How Can I Get Legal Guardianship of a Child?
Updated: Mar 4
To become a child's guardian in Oklahoma, you must:
File a petition in court
Get a hearing date and give notice of hearing to the child's parents (and possibly other parties)
Attend the hearing. You become the guardian when the judge signs the order appointing you guardian.
This is the second post in a three-part series on guardianships. Last week’s post discussed how a parent may nominate someone else to be their child’s guardian. This post will show how you can obtain guardianship of a child. Next week’s post will explain the rights and duties of a guardian.
There are legal documents you need to file, in court, in order to obtain guardianship of a child. I've posted these forms here; you can fill them out, and take them to court, if you want to represent yourself in a guardianship case. However, I don't recommend that you represent yourself. If you are interested in obtaining guardianship, and can afford an attorney, it's best to hire an attorney.
Filing the petition in court
To obtain guardianship of a minor in Oklahoma, your first step is to file a petition for guardianship, in court. You must pay a filing fee; however, you may ask the court clerk to waive this fee if the fee would create a financial hardship for you.
You must file your petition either in the county where the minor resides. If you are a relative of the minor, you may file this petition in the county where you reside. You must submit an affidavit stating:
· Where the child has lived during the past five years. You must include the names and addresses of all persons with whom the child has lived.
· Whether if you have participated in any other court case concerning the custody or visitation with the child, and, if so, identify the court and case number.
· Whether you know of any court case that could affect the outcome of the guardianship.
· Whether you know of any person, not a party to the guardianship case, who may claim custodial rights to the child.
You must submit this information to the court, because of a law called the Uniform Child Custody Jurisdiction and Enforcement Act (UCCJEA). Under the UCCJEA, a court that has made a custody determination, regarding the child, has exclusive, continuing jurisdiction over custody of the child, until that court determines that another court is a more convenient forum, or until that court, or another court, determines that neither the child, nor the child’s parents, nor any person acting as a parent, reside in the state where the custody determination was made. The UCCJEA exists to prevent parties who have received an unfavorable custody ruling, from going to another state to obtain a more favorable ruling.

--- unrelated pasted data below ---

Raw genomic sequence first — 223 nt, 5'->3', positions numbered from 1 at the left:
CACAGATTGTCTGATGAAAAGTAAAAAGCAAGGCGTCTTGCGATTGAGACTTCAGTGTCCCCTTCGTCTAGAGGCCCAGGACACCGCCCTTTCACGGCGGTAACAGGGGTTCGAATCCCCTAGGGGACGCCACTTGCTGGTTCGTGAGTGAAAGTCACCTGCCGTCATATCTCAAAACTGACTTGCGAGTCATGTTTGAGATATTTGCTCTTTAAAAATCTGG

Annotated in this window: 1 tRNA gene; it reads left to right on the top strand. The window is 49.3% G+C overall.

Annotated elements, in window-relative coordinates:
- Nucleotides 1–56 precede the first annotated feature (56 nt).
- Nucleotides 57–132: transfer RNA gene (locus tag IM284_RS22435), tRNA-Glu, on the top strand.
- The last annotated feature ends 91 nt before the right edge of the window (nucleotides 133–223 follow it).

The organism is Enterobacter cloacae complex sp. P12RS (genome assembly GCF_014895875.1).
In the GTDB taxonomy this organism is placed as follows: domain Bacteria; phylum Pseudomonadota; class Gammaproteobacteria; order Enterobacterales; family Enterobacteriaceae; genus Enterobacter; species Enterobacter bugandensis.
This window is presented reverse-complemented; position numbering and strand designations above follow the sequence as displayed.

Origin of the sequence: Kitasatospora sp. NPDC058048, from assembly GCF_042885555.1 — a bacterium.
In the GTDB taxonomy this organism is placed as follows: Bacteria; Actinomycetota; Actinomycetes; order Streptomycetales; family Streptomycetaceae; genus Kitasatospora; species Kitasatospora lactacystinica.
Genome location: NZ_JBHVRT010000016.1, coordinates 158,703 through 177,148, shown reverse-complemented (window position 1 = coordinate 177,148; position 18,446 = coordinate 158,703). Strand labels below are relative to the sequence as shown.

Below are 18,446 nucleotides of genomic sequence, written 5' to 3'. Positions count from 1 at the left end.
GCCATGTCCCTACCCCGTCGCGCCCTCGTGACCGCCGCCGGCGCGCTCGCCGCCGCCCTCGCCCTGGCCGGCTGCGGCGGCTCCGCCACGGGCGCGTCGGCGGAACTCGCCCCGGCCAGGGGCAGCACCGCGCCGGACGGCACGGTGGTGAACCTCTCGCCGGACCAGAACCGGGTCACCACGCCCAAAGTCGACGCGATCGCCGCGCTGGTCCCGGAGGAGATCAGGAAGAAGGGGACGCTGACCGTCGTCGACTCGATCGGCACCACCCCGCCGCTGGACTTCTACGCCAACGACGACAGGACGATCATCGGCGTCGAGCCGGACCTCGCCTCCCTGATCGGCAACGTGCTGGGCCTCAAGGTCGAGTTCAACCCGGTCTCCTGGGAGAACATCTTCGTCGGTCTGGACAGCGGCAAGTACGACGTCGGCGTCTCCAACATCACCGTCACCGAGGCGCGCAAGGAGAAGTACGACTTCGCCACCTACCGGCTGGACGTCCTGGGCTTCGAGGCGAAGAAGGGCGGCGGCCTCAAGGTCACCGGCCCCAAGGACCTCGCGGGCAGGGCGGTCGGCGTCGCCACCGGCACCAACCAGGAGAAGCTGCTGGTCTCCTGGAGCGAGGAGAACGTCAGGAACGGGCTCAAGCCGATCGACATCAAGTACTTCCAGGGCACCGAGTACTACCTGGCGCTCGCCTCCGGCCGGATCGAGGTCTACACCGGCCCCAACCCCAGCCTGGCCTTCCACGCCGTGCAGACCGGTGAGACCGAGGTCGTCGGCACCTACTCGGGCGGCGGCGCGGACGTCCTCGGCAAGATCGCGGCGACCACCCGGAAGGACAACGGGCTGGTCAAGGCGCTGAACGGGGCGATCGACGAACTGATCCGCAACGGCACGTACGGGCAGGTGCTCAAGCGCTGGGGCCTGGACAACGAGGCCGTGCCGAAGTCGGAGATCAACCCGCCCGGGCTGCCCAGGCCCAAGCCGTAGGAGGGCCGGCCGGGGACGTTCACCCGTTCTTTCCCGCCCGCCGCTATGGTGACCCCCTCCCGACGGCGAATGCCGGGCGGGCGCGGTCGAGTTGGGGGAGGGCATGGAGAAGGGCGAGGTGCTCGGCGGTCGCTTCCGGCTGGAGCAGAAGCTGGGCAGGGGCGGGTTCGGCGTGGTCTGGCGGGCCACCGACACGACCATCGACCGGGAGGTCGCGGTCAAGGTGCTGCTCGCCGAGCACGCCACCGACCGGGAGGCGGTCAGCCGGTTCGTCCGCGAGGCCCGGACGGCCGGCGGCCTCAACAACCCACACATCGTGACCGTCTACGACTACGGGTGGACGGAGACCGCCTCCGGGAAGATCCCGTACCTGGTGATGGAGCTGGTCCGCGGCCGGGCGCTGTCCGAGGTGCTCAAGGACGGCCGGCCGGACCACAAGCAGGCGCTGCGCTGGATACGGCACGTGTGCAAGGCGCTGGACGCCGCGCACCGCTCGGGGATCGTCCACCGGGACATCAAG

To read the UCCJEA, click here. If you believe that the UCCJEA may be a barrier to filing your guardianship case in the county where you or the child reside, speak to an attorney. The UCCJEA is quite complicated, and has exceptions which are too intricate to be discussed in a blog post of this length. Your attorney may be able to help you find a way to have your guardianship case in that county where you would like it to be heard.
Giving notice of the guardianship hearing
After you have filed your petition with the court, you must ask the judge to give you a hearing date. When the judge gives you a hearing date, you must send notice of the hearing to:
· The child, if the child is fourteen years old or over;
· The minor’s parents;
· Any other person having custody of the minor
· If the minor has no living parent, you must send notice to one of the grandparents. (If you, or your spouse, is a grandparent of the minor, you must send notice to a grandparent other than you or your spouse).
· If the minor has no living grandparent other than you or your spouse, or if you do not know the address of any such grandparent, you must send notice to one of the minor’s adult relatives, who lives in the county where the petition is filed.
You must send this notice to the above-listed persons, at least ten days before the hearing. If the court finds that a shorter time period is necessary to give notice, the court may direct a shorter time period.
You must deliver this notice by:
· The sheriff delivering the notice to the person, or to a person at least 15 years old who resides in the person’s home;
· A licensed process server delivering the notice to the person, or to a person at least 15 years old who resides in the person’s home;
· By certified mail to the person’s last known address